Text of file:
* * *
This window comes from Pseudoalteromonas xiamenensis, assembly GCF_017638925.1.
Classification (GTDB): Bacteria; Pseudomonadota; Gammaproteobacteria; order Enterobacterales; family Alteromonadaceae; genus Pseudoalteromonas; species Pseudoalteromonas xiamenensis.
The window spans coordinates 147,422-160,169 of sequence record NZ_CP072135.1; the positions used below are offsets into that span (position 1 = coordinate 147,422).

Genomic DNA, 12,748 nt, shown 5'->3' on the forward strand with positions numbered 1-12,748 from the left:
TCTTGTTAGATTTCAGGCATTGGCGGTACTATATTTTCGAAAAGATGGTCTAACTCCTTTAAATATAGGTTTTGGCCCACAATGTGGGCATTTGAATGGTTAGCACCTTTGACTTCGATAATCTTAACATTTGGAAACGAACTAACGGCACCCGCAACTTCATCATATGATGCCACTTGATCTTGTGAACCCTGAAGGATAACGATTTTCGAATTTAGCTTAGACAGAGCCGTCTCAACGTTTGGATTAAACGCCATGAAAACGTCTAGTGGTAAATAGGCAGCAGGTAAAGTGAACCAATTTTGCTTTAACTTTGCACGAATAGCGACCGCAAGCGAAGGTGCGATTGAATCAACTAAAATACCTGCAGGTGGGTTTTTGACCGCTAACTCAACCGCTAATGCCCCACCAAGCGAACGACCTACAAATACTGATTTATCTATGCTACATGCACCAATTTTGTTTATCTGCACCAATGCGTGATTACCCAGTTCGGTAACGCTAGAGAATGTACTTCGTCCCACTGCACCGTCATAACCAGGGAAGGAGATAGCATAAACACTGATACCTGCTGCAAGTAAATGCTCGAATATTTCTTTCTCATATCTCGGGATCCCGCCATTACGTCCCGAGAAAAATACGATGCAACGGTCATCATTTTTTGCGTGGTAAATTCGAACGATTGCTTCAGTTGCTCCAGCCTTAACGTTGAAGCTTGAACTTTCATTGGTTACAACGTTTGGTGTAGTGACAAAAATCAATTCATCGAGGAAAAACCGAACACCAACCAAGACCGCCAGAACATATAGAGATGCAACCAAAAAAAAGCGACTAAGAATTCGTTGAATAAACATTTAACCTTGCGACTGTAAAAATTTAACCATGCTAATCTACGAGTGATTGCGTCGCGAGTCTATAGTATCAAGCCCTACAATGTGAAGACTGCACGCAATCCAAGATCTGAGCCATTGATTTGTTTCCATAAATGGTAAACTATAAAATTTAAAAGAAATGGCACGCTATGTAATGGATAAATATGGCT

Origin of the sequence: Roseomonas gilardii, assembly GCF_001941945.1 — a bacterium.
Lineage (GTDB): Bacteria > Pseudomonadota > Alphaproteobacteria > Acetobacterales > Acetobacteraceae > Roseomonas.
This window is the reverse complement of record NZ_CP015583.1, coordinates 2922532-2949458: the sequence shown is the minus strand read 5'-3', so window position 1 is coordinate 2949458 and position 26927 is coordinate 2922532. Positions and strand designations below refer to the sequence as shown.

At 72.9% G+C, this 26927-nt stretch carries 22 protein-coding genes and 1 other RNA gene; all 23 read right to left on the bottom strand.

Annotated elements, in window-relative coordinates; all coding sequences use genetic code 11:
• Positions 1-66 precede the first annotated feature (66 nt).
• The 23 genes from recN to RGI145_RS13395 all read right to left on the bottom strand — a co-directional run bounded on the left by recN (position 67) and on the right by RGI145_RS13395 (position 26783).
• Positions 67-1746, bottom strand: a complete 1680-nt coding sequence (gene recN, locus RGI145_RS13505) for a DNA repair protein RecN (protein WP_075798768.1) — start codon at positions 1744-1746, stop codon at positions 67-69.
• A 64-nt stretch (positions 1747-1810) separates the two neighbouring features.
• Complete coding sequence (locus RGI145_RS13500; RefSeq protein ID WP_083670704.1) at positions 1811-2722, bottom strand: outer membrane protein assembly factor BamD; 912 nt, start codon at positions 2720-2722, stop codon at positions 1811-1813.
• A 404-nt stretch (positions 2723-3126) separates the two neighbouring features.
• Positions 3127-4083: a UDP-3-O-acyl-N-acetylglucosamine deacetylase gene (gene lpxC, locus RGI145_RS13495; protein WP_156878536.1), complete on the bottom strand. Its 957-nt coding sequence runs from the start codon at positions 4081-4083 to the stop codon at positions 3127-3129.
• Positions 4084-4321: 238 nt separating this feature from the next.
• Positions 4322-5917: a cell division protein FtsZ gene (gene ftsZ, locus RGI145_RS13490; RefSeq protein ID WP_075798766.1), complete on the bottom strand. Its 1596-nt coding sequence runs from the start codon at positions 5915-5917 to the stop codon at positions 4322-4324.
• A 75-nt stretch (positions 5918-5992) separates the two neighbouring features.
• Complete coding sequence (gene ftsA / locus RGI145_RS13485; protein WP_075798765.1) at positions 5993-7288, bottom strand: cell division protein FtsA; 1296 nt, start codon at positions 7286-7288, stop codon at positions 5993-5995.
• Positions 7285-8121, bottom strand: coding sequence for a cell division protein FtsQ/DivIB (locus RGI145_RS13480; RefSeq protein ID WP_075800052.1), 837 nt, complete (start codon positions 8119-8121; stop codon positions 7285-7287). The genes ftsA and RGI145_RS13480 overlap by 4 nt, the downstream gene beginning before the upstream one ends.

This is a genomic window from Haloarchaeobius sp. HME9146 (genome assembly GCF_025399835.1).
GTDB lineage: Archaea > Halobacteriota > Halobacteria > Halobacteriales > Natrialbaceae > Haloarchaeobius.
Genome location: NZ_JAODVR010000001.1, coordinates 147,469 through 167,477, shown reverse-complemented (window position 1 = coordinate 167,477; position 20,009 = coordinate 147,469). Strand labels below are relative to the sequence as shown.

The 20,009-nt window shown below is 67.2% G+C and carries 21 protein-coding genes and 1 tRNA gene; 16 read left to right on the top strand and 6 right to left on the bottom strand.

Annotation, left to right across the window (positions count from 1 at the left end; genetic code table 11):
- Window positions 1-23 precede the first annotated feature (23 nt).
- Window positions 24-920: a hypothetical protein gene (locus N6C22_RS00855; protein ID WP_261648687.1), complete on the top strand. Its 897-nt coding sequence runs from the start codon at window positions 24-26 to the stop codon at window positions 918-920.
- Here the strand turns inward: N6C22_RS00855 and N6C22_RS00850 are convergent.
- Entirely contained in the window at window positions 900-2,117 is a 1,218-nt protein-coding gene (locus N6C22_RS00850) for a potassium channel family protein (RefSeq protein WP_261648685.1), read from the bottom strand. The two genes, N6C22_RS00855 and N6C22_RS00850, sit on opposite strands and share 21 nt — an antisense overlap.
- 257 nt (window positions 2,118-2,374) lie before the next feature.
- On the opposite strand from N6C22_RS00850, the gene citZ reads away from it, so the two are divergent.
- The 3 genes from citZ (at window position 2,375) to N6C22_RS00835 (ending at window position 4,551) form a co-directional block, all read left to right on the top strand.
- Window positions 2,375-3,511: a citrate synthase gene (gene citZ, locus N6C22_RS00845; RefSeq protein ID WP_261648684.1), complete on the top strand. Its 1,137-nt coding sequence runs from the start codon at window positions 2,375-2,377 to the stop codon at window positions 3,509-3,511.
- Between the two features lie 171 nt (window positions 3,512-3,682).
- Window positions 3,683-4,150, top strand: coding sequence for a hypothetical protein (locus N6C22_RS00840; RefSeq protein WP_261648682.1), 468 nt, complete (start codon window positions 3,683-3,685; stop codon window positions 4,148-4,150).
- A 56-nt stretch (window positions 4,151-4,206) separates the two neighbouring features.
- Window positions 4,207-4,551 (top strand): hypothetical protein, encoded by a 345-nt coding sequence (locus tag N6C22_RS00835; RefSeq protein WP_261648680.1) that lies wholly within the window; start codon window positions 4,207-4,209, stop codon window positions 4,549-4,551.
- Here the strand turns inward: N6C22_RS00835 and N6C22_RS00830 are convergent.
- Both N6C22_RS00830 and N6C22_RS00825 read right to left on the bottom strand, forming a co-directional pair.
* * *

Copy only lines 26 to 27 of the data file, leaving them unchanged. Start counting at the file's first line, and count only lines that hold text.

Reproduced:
The 20,009-nt window shown below is 67.2% G+C and carries 21 protein-coding genes and 1 tRNA gene; 16 read left to right on the top strand and 6 right to left on the bottom strand.

Annotation, left to right across the window (positions count from 1 at the left end; genetic code table 11):